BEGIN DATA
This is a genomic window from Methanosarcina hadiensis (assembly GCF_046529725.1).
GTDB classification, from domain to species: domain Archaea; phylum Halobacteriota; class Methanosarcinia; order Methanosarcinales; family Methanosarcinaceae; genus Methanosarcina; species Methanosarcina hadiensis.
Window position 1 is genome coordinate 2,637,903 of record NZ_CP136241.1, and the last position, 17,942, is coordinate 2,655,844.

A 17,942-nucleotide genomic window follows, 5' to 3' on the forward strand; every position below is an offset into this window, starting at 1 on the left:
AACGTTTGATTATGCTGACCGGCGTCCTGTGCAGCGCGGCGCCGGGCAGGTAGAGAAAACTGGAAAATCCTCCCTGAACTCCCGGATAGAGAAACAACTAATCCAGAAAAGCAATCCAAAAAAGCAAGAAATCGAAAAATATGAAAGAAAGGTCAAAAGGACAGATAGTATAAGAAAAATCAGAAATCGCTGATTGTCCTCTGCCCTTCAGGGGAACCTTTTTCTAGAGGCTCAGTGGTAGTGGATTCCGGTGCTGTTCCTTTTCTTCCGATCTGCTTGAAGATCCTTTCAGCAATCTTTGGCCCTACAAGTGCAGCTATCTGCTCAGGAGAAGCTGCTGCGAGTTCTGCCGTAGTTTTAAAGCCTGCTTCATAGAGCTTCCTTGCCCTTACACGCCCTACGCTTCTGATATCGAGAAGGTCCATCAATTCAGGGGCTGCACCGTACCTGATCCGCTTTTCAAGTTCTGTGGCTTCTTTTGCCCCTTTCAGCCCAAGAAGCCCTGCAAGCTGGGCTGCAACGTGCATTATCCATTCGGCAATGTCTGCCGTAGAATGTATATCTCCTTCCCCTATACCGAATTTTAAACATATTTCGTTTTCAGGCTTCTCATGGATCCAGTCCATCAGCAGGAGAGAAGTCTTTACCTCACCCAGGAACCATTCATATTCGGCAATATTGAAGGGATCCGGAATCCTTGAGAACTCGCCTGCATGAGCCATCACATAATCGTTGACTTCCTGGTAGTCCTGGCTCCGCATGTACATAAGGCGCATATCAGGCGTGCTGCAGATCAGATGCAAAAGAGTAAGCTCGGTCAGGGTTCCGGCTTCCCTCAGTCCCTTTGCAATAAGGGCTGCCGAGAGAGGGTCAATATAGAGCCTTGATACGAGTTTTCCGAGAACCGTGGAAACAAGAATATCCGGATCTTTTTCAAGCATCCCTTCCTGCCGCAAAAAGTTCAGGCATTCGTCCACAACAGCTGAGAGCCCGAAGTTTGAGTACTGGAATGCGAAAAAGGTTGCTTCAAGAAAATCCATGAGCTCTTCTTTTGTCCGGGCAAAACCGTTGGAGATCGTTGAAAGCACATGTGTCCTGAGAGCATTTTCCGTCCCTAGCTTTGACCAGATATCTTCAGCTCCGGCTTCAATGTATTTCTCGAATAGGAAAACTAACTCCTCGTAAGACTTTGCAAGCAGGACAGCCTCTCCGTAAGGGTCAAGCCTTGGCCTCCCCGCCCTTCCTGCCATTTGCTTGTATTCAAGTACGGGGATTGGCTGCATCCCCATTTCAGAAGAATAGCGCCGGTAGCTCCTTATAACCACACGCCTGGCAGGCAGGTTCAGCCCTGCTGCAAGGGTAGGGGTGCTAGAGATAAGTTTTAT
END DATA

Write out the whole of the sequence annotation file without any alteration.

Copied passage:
This is a genomic window from Methanosarcina hadiensis (assembly GCF_046529725.1).
GTDB classification, from domain to species: domain Archaea; phylum Halobacteriota; class Methanosarcinia; order Methanosarcinales; family Methanosarcinaceae; genus Methanosarcina; species Methanosarcina hadiensis.
Window position 1 is genome coordinate 2,637,903 of record NZ_CP136241.1, and the last position, 17,942, is coordinate 2,655,844.

A 17,942-nucleotide genomic window follows, 5' to 3' on the forward strand; every position below is an offset into this window, starting at 1 on the left:
AACGTTTGATTATGCTGACCGGCGTCCTGTGCAGCGCGGCGCCGGGCAGGTAGAGAAAACTGGAAAATCCTCCCTGAACTCCCGGATAGAGAAACAACTAATCCAGAAAAGCAATCCAAAAAAGCAAGAAATCGAAAAATATGAAAGAAAGGTCAAAAGGACAGATAGTATAAGAAAAATCAGAAATCGCTGATTGTCCTCTGCCCTTCAGGGGAACCTTTTTCTAGAGGCTCAGTGGTAGTGGATTCCGGTGCTGTTCCTTTTCTTCCGATCTGCTTGAAGATCCTTTCAGCAATCTTTGGCCCTACAAGTGCAGCTATCTGCTCAGGAGAAGCTGCTGCGAGTTCTGCCGTAGTTTTAAAGCCTGCTTCATAGAGCTTCCTTGCCCTTACACGCCCTACGCTTCTGATATCGAGAAGGTCCATCAATTCAGGGGCTGCACCGTACCTGATCCGCTTTTCAAGTTCTGTGGCTTCTTTTGCCCCTTTCAGCCCAAGAAGCCCTGCAAGCTGGGCTGCAACGTGCATTATCCATTCGGCAATGTCTGCCGTAGAATGTATATCTCCTTCCCCTATACCGAATTTTAAACATATTTCGTTTTCAGGCTTCTCATGGATCCAGTCCATCAGCAGGAGAGAAGTCTTTACCTCACCCAGGAACCATTCATATTCGGCAATATTGAAGGGATCCGGAATCCTTGAGAACTCGCCTGCATGAGCCATCACATAATCGTTGACTTCCTGGTAGTCCTGGCTCCGCATGTACATAAGGCGCATATCAGGCGTGCTGCAGATCAGATGCAAAAGAGTAAGCTCGGTCAGGGTTCCGGCTTCCCTCAGTCCCTTTGCAATAAGGGCTGCCGAGAGAGGGTCAATATAGAGCCTTGATACGAGTTTTCCGAGAACCGTGGAAACAAGAATATCCGGATCTTTTTCAAGCATCCCTTCCTGCCGCAAAAAGTTCAGGCATTCGTCCACAACAGCTGAGAGCCCGAAGTTTGAGTACTGGAATGCGAAAAAGGTTGCTTCAAGAAAATCCATGAGCTCTTCTTTTGTCCGGGCAAAACCGTTGGAGATCGTTGAAAGCACATGTGTCCTGAGAGCATTTTCCGTCCCTAGCTTTGACCAGATATCTTCAGCTCCGGCTTCAATGTATTTCTCGAATAGGAAAACTAACTCCTCGTAAGACTTTGCAAGCAGGACAGCCTCTCCGTAAGGGTCAAGCCTTGGCCTCCCCGCCCTTCCTGCCATTTGCTTGTATTCAAGTACGGGGATTGGCTGCATCCCCATTTCAGAAGAATAGCGCCGGTAGCTCCTTATAACCACACGCCTGGCAGGCAGGTTCAGCCCTGCTGCAAGGGTAGGGGTGCTAGAGATAAGTTTTAT